How to Shoot Through Glass :: Digital Photo Secrets

How to Shoot Through Glass

by David Peterson 4 comments

There are lots of things that we photographers have to work around. One of those things is bad light. Another one is reflections. Have you ever tried to shoot a subject that is behind a piece of glass? If you have, you know what I'm talking about. Reflections, glare, even dirty fingerprints can all get in the way of creating a gorgeous picture, even if you're 100 percent sure that a gorgeous picture lies just beyond that piece of glass.

  • Sony DSC-H10
  • 125
  • f/4.0
  • 0.008 sec (1/125)
  • 18.1 mm

Martin and descendants through window by Flickr user Martin LaBar

The good news is that photographers have ways of getting around those reflections, though for us it’s not as easy as just imagining what the subject looks like without that piece of glass in front of it. We have to apply workarounds to eliminate those ugly reflections—but the great news is that not only is reflection removal possible, in many cases it's actually quite simple.

Let’s look at an example that you are likely to encounter when you visit a facility such as a zoo or a reptile house. Places like this will often house some or even all of their animals behind glass. This is great for visitors because it means they get a clear view of the animals, unencumbered by wire, concrete or other physical barriers. But it can be bad for photographers because the glass that gives us such an unencumbered view of those animals can also give us a pretty encumbered photograph. Human eyes are actually quite good at filtering out those reflections when we look through a piece of glass—but cameras are notoriously bad at doing the same thing. A camera will always record those reflections (unless you take steps to do otherwise), and then your viewer won’t be able to help but notice them.

  • Fujifilm FinePix S7000
  • 400
  • f/3.0
  • 0.1 sec (1/10)
  • 18 mm

watchoo lookin at by Flickr user Riv

Get close and change your angle

So first thing you need to do when shooting through glass is to simply take notice of the reflections. Look at your subject, but also take some time to look for any reflections that might be present on the glass in front of him. And keep in mind that even reflections that look faint to you may look pretty stark after you've recorded them with your camera, so it's best to take steps to avoid them altogether whenever possible. One simple way to do this is to simply change the angle you’re shooting at. To do this, look through your viewfinder and slowly alter your body or camera position until the worst of the glare disappears from the frame.

You may not get rid of all those reflections this way, so make sure you check your LCD—zoom in if you can and check the image for areas of discoloration or obvious reflection and glare. If you see signs of reflection in your test photo, try moving in a little closer. As a general rule, the closer you are to that piece of glass the easier it will be to avoid reflections (but take note that you may need to use a wide-angle lens in order to capture what’s on the other side in its entirety).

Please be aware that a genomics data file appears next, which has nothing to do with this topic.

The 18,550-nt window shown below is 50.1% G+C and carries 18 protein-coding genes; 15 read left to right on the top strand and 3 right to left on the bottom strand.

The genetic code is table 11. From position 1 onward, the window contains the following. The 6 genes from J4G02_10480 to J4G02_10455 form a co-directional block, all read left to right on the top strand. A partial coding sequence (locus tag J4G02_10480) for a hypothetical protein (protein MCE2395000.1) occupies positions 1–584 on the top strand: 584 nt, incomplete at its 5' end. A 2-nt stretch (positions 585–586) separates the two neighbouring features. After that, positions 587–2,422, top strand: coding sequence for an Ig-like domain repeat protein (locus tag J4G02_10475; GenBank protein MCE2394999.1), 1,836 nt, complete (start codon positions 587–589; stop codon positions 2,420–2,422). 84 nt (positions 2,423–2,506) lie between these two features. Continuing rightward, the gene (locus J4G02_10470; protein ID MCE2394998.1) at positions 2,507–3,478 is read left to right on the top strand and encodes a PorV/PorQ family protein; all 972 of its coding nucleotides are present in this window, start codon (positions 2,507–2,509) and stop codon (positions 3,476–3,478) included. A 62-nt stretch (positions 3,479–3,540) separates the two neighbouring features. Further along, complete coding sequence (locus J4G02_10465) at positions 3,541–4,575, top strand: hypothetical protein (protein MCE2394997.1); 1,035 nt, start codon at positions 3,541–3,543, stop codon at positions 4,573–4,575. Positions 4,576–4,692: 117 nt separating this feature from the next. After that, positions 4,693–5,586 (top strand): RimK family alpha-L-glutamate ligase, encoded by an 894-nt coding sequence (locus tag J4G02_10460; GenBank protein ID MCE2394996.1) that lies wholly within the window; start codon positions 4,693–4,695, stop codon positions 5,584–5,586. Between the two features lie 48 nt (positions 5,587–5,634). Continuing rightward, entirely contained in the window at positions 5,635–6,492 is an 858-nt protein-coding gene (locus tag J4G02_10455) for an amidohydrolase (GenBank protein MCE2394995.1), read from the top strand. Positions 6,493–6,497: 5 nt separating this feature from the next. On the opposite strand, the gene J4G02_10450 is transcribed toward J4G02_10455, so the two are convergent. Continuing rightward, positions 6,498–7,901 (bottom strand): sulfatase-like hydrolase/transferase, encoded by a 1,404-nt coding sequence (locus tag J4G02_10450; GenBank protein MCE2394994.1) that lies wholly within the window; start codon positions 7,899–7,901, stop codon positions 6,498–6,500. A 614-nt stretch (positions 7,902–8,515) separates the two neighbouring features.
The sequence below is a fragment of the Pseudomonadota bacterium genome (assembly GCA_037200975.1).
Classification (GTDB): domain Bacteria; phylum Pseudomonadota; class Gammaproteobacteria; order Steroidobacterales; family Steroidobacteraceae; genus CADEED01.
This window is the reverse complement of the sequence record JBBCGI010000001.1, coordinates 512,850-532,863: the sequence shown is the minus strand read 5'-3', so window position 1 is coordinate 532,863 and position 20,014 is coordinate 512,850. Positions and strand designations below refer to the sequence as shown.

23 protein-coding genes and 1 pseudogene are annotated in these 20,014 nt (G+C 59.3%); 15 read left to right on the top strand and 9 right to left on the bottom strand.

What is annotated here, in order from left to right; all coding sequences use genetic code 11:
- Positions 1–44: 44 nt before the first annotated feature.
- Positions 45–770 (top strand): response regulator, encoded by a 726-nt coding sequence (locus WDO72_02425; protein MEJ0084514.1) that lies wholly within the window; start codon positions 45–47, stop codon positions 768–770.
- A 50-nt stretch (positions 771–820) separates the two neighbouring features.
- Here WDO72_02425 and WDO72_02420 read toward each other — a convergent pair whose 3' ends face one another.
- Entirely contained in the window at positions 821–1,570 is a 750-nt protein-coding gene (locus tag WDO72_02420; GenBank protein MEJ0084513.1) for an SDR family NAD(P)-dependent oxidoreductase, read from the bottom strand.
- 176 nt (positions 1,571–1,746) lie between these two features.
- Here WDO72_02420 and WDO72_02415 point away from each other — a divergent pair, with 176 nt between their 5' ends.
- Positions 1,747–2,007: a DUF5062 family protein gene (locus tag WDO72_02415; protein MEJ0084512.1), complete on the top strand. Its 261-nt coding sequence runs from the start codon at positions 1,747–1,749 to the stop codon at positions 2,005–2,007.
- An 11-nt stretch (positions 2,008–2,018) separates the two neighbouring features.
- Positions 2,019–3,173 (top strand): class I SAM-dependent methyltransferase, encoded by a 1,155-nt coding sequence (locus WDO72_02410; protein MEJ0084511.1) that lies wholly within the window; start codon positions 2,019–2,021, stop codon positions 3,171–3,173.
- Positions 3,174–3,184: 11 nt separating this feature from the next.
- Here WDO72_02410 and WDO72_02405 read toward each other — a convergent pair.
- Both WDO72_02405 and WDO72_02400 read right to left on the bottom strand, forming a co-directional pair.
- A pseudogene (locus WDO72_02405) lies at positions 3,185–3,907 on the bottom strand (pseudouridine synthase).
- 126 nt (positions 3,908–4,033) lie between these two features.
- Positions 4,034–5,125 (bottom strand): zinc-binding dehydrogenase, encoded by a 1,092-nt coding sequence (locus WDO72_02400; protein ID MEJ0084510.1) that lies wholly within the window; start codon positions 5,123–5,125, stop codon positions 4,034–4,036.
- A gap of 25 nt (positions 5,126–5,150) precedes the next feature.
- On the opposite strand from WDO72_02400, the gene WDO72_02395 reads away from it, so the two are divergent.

Sometimes if you butt your camera up right against the glass that can be the best way to completely eliminate reflections. I have a rubber lens hood that I use it just for this reason. When you place the rubber lens hood against the glass, not only does it protect your camera from a potential impact between itself and the glass surface, but it also helps create a seal between the lens and glass that can block out 100% of unwanted reflections.

Use a polarizing filter

Another thing you can do is use a polarizing filter, but keep in mind that polarizing filters don’t work indoors, only outdoors. Outdoor light is polarized and indoor/artificial light is not, so your polarizing filter won’t do anything if your reflections are indoors under incandescent or florescent lighting. So that reptile house won’t benefit from a polarizing filter—in fact if you try to use one you may be doing more harm than good since you will effectively be cutting back on the amount of light that reaches your camera’s sensor, while achieving none of the reflection-reducing benefits of a polarizer. Since reptile houses tend to be only dimly lit, you’re better off using some of the other methods listed above to cut out those reflections.

If the reflection is on a piece of glass outdoors, you may be able to eliminate it altogether with a circular polarizer. There are some tricks to getting this right, so start by standing with the light at a 45-degree angle to your position. In other words, the sun should be on your right on your left rather than in front of you or behind you. Then twist the filter until you see the reflection fade or vanish altogether. That's when you want to take the photo.

Make sure the glass is clean